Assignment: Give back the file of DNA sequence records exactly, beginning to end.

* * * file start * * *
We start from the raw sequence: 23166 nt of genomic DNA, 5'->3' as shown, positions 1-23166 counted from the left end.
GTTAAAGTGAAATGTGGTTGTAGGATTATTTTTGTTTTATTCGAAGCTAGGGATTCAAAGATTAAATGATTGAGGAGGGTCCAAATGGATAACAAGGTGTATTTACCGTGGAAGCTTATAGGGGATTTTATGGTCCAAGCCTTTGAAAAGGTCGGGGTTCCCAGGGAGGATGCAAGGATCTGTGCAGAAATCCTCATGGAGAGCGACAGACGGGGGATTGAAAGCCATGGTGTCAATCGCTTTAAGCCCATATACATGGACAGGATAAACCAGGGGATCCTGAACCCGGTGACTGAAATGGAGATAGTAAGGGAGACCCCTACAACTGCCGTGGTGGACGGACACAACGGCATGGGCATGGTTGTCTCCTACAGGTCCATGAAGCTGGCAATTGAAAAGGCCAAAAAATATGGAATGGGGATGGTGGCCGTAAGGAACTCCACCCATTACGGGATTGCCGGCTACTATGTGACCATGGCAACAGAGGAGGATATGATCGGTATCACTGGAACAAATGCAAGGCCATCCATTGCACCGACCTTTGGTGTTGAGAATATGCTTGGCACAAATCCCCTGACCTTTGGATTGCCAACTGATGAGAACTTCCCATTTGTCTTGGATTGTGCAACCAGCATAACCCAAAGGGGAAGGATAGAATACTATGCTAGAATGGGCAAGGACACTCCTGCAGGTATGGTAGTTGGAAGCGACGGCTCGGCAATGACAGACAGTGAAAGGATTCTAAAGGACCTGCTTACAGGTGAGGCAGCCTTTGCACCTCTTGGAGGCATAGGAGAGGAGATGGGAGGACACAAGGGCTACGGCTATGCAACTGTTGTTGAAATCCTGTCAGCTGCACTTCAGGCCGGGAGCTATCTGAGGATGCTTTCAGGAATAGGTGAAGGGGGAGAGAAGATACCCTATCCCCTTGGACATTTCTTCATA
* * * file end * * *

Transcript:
We start from the raw sequence: 23166 nt of genomic DNA, 5'->3' as shown, positions 1-23166 counted from the left end.
GTTAAAGTGAAATGTGGTTGTAGGATTATTTTTGTTTTATTCGAAGCTAGGGATTCAAAGATTAAATGATTGAGGAGGGTCCAAATGGATAACAAGGTGTATTTACCGTGGAAGCTTATAGGGGATTTTATGGTCCAAGCCTTTGAAAAGGTCGGGGTTCCCAGGGAGGATGCAAGGATCTGTGCAGAAATCCTCATGGAGAGCGACAGACGGGGGATTGAAAGCCATGGTGTCAATCGCTTTAAGCCCATATACATGGACAGGATAAACCAGGGGATCCTGAACCCGGTGACTGAAATGGAGATAGTAAGGGAGACCCCTACAACTGCCGTGGTGGACGGACACAACGGCATGGGCATGGTTGTCTCCTACAGGTCCATGAAGCTGGCAATTGAAAAGGCCAAAAAATATGGAATGGGGATGGTGGCCGTAAGGAACTCCACCCATTACGGGATTGCCGGCTACTATGTGACCATGGCAACAGAGGAGGATATGATCGGTATCACTGGAACAAATGCAAGGCCATCCATTGCACCGACCTTTGGTGTTGAGAATATGCTTGGCACAAATCCCCTGACCTTTGGATTGCCAACTGATGAGAACTTCCCATTTGTCTTGGATTGTGCAACCAGCATAACCCAAAGGGGAAGGATAGAATACTATGCTAGAATGGGCAAGGACACTCCTGCAGGTATGGTAGTTGGAAGCGACGGCTCGGCAATGACAGACAGTGAAAGGATTCTAAAGGACCTGCTTACAGGTGAGGCAGCCTTTGCACCTCTTGGAGGCATAGGAGAGGAGATGGGAGGACACAAGGGCTACGGCTATGCAACTGTTGTTGAAATCCTGTCAGCTGCACTTCAGGCCGGGAGCTATCTGAGGATGCTTTCAGGAATAGGTGAAGGGGGAGAGAAGATACCCTATCCCCTTGGACATTTCTTCATA